I've heard that understanding the skandhas is key to understanding impermanence, interdependent existence, and dukkha. I grew up aware of the aggregates yet with no intimate knowledge of them. Somehow, I felt I understood interdependence and impermanence - yet can I really understand these two concepts without understanding the basis of how Buddha described the arising of our sense of self?

October 29, 2009

forgiveness

Recently I had the good fortune to attend a teaching on the Ngondro - a Nyingma Tibetan Buddhist meditation. The teacher spend much time on the four thoughts and recommended picking one of them each day to meditate on throughout the day. I've had a tough time settling on just one:
1. This precious human birth is rare and difficult to obtain
2. All things born are impermanent and bound to die
3. The results of virtuous and unvirtuous actions are inexorable
4. Cyclic existence has the nature of an ocean of suffering

These four thoughts have provided me much insight as I practice my purification meditations. I keep feeling haunted by how I have caused suffering in others and how others have done me wrong. However, by meditating on thought number 2 I realize I just have to let it go at a certain point. I can look at others' inappropriate actions towards me as opportunities to practice patience, clear communication, compassion, etc. And as to ways I cause suffering in others, when I can make it right I do, when I can't I can feel remorse, vow never to do it again, but then I have to let it go and accept that it will bite me eventually (thought number 3).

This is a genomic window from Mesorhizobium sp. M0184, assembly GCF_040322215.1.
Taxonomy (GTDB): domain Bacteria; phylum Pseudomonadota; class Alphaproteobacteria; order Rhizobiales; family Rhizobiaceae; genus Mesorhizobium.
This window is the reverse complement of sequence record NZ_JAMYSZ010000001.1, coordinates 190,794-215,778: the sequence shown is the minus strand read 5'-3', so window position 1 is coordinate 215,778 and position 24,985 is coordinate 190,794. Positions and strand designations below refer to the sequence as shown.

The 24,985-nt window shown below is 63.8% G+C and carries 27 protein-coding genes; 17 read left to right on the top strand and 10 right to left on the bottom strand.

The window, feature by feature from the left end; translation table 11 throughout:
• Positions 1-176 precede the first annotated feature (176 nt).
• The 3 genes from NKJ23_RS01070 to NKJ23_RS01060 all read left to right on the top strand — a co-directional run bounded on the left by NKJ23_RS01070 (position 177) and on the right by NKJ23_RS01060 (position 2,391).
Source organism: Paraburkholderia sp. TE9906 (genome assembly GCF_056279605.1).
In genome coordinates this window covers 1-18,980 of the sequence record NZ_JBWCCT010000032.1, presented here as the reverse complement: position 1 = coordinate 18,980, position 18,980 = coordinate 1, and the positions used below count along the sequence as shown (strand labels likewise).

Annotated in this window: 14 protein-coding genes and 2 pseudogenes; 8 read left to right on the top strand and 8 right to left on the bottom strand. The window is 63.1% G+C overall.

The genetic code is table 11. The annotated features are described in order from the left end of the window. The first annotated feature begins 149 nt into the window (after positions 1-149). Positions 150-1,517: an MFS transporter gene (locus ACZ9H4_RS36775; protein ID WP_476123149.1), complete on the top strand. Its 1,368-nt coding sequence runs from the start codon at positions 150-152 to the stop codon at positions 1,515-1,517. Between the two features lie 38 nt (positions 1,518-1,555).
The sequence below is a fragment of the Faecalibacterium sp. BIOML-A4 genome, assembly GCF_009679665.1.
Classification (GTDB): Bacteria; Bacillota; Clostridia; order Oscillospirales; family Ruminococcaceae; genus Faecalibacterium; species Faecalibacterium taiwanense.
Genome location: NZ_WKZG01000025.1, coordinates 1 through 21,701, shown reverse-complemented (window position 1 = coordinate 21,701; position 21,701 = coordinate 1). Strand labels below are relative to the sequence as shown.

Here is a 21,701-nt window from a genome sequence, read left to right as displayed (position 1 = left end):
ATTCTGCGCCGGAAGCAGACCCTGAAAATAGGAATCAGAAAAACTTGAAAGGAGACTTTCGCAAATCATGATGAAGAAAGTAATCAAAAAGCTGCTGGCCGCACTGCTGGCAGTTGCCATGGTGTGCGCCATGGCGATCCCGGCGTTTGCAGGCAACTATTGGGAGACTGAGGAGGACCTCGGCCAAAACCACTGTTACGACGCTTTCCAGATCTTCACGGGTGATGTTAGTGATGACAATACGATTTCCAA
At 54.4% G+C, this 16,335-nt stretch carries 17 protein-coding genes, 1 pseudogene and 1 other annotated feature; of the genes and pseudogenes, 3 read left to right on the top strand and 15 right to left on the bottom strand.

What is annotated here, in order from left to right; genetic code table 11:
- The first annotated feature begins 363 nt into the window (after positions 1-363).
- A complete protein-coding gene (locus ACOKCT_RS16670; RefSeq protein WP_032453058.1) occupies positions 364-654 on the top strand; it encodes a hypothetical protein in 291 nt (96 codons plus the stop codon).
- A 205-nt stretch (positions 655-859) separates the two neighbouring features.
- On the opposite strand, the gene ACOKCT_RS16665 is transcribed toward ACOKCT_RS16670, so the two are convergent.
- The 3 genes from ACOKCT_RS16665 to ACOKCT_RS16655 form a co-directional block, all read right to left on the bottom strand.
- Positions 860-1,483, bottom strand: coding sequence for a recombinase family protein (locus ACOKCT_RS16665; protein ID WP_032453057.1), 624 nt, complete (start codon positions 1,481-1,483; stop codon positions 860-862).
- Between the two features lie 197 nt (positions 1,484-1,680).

And that brings us to thoughts number 1 and 4. With the final of the four thoughts I can quit trying to fix everything and make it perfect - because it will never be perfect and there will always be suffering. Yet, by meditating on the first thought I am very thankful for all that I have; both the opportunities and responsibilities that come with it.

June 20, 2009

fullness

At our last Buddhist meetup group we were talking about generosity and lack, the difference between martyrs and bodhisattvas...
One person commented "when you give it is important to be giving because you are already full - not because you'll feel full (or think you'll feel full by doing something good."

I've been feeling pretty full and fortunate lately - seems like a good time to contemplate the my nature of giving.

November 03, 2008

Develop the heart

Advice from His Holiness- it seems pertinent:

Never give up
No matter what is going on
Never give up
Develop the heart
Too much energy in your country is spent
Developing the mind instead of the heart.
Be compassionate not just to your friends but to everyone
Be compassionate.
Work for peace in your heart and in the world.
Work for peace and I say again
Never give up.
No matter what is happening,
No matter what is going on around you,
Never give up.

September 02, 2008

fallacy of self

Probably the biggest discovery in human history was Siddhartha's
realization that the self does not exist independently, that it is a
mere label, and therefore that clinging to it is ignorance. However, as
unsound as the label self may be, destroying it is no small task. This
label called "self" is the most stubborn of all concepts to break.

Siddhartha's discovery of the fallacy of self is symbolized in the